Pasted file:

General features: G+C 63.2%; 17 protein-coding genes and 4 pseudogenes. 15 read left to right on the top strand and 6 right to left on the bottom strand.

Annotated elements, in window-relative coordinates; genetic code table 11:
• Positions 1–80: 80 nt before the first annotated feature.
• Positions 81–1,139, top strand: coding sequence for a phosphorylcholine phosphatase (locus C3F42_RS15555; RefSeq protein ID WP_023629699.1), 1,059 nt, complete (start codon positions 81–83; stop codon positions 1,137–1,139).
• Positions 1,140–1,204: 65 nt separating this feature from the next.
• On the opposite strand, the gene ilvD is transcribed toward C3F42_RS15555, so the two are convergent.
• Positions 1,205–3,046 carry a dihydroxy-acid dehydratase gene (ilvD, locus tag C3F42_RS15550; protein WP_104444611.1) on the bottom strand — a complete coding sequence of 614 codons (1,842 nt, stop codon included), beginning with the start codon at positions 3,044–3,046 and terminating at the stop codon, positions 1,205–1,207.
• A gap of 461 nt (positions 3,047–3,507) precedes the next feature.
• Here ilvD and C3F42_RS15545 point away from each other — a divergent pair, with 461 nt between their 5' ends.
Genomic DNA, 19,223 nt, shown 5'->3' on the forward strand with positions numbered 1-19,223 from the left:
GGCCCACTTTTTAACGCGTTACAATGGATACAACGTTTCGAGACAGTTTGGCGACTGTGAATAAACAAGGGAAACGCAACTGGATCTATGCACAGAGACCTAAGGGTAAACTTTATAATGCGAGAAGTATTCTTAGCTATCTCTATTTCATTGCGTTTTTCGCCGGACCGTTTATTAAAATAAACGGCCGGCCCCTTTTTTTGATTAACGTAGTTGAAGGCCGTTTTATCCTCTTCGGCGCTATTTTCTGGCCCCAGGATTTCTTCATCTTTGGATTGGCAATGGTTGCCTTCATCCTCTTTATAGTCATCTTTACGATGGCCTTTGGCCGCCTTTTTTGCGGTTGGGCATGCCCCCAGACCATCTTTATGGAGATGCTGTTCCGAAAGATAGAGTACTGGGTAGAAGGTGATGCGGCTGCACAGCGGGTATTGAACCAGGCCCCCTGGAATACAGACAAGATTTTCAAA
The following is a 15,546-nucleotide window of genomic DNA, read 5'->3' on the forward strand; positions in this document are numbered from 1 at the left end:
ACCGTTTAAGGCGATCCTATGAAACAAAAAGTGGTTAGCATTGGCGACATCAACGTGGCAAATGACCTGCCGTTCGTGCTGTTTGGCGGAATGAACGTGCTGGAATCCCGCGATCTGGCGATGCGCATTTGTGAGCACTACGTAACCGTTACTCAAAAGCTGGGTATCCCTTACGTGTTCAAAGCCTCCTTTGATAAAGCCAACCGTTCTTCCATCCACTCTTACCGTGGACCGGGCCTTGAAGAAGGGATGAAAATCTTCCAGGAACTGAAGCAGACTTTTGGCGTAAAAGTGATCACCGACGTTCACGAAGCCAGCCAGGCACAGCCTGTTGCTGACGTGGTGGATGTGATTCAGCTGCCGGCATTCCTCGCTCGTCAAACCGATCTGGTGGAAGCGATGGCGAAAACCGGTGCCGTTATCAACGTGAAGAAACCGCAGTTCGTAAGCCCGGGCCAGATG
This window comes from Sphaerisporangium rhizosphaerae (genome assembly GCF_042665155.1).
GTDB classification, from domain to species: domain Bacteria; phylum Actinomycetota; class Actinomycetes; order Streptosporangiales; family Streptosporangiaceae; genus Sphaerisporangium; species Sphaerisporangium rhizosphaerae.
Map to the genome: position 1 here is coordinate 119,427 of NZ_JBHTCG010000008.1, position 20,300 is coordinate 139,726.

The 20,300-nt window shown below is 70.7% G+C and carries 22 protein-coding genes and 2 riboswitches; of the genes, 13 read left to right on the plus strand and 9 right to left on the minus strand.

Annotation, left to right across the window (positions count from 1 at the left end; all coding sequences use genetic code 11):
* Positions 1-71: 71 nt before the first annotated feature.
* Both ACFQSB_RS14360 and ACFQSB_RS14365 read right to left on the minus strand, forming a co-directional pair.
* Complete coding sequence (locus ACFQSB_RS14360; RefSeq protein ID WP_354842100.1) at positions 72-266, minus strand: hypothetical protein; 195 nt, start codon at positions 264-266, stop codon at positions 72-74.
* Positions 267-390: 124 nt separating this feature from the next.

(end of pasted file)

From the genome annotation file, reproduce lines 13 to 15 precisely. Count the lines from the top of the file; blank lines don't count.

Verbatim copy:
ACCGTTTAAGGCGATCCTATGAAACAAAAAGTGGTTAGCATTGGCGACATCAACGTGGCAAATGACCTGCCGTTCGTGCTGTTTGGCGGAATGAACGTGCTGGAATCCCGCGATCTGGCGATGCGCATTTGTGAGCACTACGTAACCGTTACTCAAAAGCTGGGTATCCCTTACGTGTTCAAAGCCTCCTTTGATAAAGCCAACCGTTCTTCCATCCACTCTTACCGTGGACCGGGCCTTGAAGAAGGGATGAAAATCTTCCAGGAACTGAAGCAGACTTTTGGCGTAAAAGTGATCACCGACGTTCACGAAGCCAGCCAGGCACAGCCTGTTGCTGACGTGGTGGATGTGATTCAGCTGCCGGCATTCCTCGCTCGTCAAACCGATCTGGTGGAAGCGATGGCGAAAACCGGTGCCGTTATCAACGTGAAGAAACCGCAGTTCGTAAGCCCGGGCCAGATG
This window comes from Sphaerisporangium rhizosphaerae (genome assembly GCF_042665155.1).
GTDB classification, from domain to species: domain Bacteria; phylum Actinomycetota; class Actinomycetes; order Streptosporangiales; family Streptosporangiaceae; genus Sphaerisporangium; species Sphaerisporangium rhizosphaerae.